The Scourge of Modern Society Residents of a prosperous country have to go no further than a supermarket to get all they need to live a sustainable life. This is undoubtedly a benefit of living in a capitalistic society; however, there is also a flip side to which many scientists and philosophers call attention. Consumerism is supported by manufacturers who do their best to sell their products by encouraging people to buy more and more.
Unfortunately, the American dream is becoming more and more materialistic. When I look at America today, I see a nation obsessed with shopping and buying unnecessary products.
In the US, a person can start from nowhere and still manage to be successful. Opportunities are everywhere, and the message is clear: Work hard and you'll get where you want.
American society celebrates individualism: Freedom of speech, independence, and the worth of an individual are some of the things that I associate with America. This contrasts with the conformity and collectivism that I saw in Pakistan.
Back home, rules and conventional roles were important, and people who deviated from tradition were frowned upon. In contrast, people in the US have the freedom to pursue their dreams, no matter how crazy or unconventional they are.
And while the economy might be crumbling and social mobility isn't exactly easy, a lot of people still manage to achieve what they want through hard work, luck and determination.
I guess it was always a bit materialistic, but when I look at America today, I see a nation obsessed with shopping and buying unnecessary products. Previously, people aspired to have a nice house in the suburbs with a couple of cars. Now, there is no end to the products that people want: The American dream revolves around luxury goods for most people.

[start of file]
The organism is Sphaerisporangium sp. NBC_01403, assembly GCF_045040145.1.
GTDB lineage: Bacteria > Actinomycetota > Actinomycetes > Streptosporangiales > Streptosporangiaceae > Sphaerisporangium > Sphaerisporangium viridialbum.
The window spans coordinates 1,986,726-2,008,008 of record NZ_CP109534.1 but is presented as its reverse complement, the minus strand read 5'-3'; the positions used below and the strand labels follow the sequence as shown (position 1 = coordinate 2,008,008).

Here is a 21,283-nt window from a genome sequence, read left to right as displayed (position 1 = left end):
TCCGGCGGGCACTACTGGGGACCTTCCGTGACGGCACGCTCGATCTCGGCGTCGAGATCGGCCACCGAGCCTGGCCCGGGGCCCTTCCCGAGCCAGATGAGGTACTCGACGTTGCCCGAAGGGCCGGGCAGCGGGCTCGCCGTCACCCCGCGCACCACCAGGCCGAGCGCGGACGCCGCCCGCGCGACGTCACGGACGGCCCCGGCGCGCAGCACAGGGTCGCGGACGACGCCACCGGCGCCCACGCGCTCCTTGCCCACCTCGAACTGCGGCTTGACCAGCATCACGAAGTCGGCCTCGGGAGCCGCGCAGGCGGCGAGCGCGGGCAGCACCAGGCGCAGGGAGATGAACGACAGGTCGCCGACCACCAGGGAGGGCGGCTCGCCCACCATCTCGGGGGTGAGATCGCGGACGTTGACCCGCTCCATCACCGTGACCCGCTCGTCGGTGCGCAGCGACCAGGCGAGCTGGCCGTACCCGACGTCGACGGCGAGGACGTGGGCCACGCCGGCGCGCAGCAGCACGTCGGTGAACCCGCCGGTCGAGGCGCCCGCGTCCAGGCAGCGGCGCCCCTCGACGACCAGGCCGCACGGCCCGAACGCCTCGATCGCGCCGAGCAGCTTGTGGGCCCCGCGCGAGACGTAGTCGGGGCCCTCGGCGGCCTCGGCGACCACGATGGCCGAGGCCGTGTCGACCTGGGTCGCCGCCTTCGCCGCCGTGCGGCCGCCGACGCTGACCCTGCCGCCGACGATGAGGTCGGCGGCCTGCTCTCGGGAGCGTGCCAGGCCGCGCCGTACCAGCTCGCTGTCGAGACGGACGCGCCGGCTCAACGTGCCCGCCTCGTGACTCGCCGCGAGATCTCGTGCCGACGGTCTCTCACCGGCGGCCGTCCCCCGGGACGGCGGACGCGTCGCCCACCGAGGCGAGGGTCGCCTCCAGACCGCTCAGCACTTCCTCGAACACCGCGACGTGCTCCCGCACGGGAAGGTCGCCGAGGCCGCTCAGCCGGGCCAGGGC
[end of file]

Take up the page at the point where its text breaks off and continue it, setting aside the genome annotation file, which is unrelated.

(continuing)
As Ellen Goodman put it"Normal is getting dressed in clothes that you buy for work and driving through traffic in a car that you are still paying for, in order to get to the job you need to pay for the clothes and the car, and the house you leave vacant all day so you can afford to live in it.
The things that we own often end up owning us, and that's what I see around me.
People are obsessed with material goods. People are trying to "keep up with the Joneses" by defining their worth on the basis of what they possess. Now it's not only about being richer than your neighbor; with the availability of social media, rich people can compare their status to that of people all over the world.
There seems to be no limit to the ridiculous expenditure, especially when people are actually willing to spend money on solid gold bags, private jet planes, and diamond-studded vacuum cleaners. This conspicuous consumption has its drawbacks.
It wastes time, money and energy, and often racks up credit card debt.
And even then it doesn't add any fulfillment to one's life. Like most people, I'm attracted to shopping malls and expensive labels as well. But I've come to realize that shopping at Banana Republic or Gap won't do anything to make me happier.